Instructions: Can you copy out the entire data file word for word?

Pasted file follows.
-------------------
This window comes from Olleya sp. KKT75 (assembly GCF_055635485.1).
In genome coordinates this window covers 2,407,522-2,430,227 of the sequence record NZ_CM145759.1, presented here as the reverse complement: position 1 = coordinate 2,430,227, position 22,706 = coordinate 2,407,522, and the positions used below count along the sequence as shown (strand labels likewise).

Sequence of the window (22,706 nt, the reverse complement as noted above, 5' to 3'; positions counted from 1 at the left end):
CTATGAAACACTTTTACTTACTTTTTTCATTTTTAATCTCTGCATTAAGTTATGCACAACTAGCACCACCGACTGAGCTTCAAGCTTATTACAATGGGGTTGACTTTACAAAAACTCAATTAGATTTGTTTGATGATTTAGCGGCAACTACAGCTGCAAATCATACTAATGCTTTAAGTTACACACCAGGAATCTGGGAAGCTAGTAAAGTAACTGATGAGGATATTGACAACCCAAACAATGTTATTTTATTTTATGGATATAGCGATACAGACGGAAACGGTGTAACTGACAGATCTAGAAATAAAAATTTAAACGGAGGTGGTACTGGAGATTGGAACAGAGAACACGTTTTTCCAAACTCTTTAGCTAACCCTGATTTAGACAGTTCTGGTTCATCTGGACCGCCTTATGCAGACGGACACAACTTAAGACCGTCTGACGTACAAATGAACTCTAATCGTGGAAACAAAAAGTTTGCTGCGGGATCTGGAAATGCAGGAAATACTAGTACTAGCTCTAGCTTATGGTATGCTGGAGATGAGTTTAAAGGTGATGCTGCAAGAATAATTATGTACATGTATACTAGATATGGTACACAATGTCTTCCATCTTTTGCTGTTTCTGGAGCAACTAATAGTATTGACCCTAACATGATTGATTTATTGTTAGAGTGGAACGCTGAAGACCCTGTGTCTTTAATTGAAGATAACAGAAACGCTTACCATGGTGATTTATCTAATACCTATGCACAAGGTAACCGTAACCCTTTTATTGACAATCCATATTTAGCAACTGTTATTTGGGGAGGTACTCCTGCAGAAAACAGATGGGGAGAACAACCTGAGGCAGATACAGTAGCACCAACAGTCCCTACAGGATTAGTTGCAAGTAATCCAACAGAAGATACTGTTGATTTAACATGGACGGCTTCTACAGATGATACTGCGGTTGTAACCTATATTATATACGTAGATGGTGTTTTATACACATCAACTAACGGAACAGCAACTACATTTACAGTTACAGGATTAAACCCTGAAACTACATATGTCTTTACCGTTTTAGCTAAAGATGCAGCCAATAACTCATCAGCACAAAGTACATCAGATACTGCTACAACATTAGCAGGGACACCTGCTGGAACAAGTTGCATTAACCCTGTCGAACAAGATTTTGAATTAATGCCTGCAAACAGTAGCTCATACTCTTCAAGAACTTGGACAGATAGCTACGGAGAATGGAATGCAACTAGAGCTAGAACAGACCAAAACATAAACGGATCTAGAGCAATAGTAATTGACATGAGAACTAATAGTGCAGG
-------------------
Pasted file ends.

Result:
This window comes from Olleya sp. KKT75 (assembly GCF_055635485.1).
In genome coordinates this window covers 2,407,522-2,430,227 of the sequence record NZ_CM145759.1, presented here as the reverse complement: position 1 = coordinate 2,430,227, position 22,706 = coordinate 2,407,522, and the positions used below count along the sequence as shown (strand labels likewise).

Sequence of the window (22,706 nt, the reverse complement as noted above, 5' to 3'; positions counted from 1 at the left end):
CTATGAAACACTTTTACTTACTTTTTTCATTTTTAATCTCTGCATTAAGTTATGCACAACTAGCACCACCGACTGAGCTTCAAGCTTATTACAATGGGGTTGACTTTACAAAAACTCAATTAGATTTGTTTGATGATTTAGCGGCAACTACAGCTGCAAATCATACTAATGCTTTAAGTTACACACCAGGAATCTGGGAAGCTAGTAAAGTAACTGATGAGGATATTGACAACCCAAACAATGTTATTTTATTTTATGGATATAGCGATACAGACGGAAACGGTGTAACTGACAGATCTAGAAATAAAAATTTAAACGGAGGTGGTACTGGAGATTGGAACAGAGAACACGTTTTTCCAAACTCTTTAGCTAACCCTGATTTAGACAGTTCTGGTTCATCTGGACCGCCTTATGCAGACGGACACAACTTAAGACCGTCTGACGTACAAATGAACTCTAATCGTGGAAACAAAAAGTTTGCTGCGGGATCTGGAAATGCAGGAAATACTAGTACTAGCTCTAGCTTATGGTATGCTGGAGATGAGTTTAAAGGTGATGCTGCAAGAATAATTATGTACATGTATACTAGATATGGTACACAATGTCTTCCATCTTTTGCTGTTTCTGGAGCAACTAATAGTATTGACCCTAACATGATTGATTTATTGTTAGAGTGGAACGCTGAAGACCCTGTGTCTTTAATTGAAGATAACAGAAACGCTTACCATGGTGATTTATCTAATACCTATGCACAAGGTAACCGTAACCCTTTTATTGACAATCCATATTTAGCAACTGTTATTTGGGGAGGTACTCCTGCAGAAAACAGATGGGGAGAACAACCTGAGGCAGATACAGTAGCACCAACAGTCCCTACAGGATTAGTTGCAAGTAATCCAACAGAAGATACTGTTGATTTAACATGGACGGCTTCTACAGATGATACTGCGGTTGTAACCTATATTATATACGTAGATGGTGTTTTATACACATCAACTAACGGAACAGCAACTACATTTACAGTTACAGGATTAAACCCTGAAACTACATATGTCTTTACCGTTTTAGCTAAAGATGCAGCCAATAACTCATCAGCACAAAGTACATCAGATACTGCTACAACATTAGCAGGGACACCTGCTGGAACAAGTTGCATTAACCCTGTCGAACAAGATTTTGAATTAATGCCTGCAAACAGTAGCTCATACTCTTCAAGAACTTGGACAGATAGCTACGGAGAATGGAATGCAACTAGAGCTAGAACAGACCAAAACATAAACGGATCTAGAGCAATAGTAATTGACATGAGAACTAATAGTGCAGG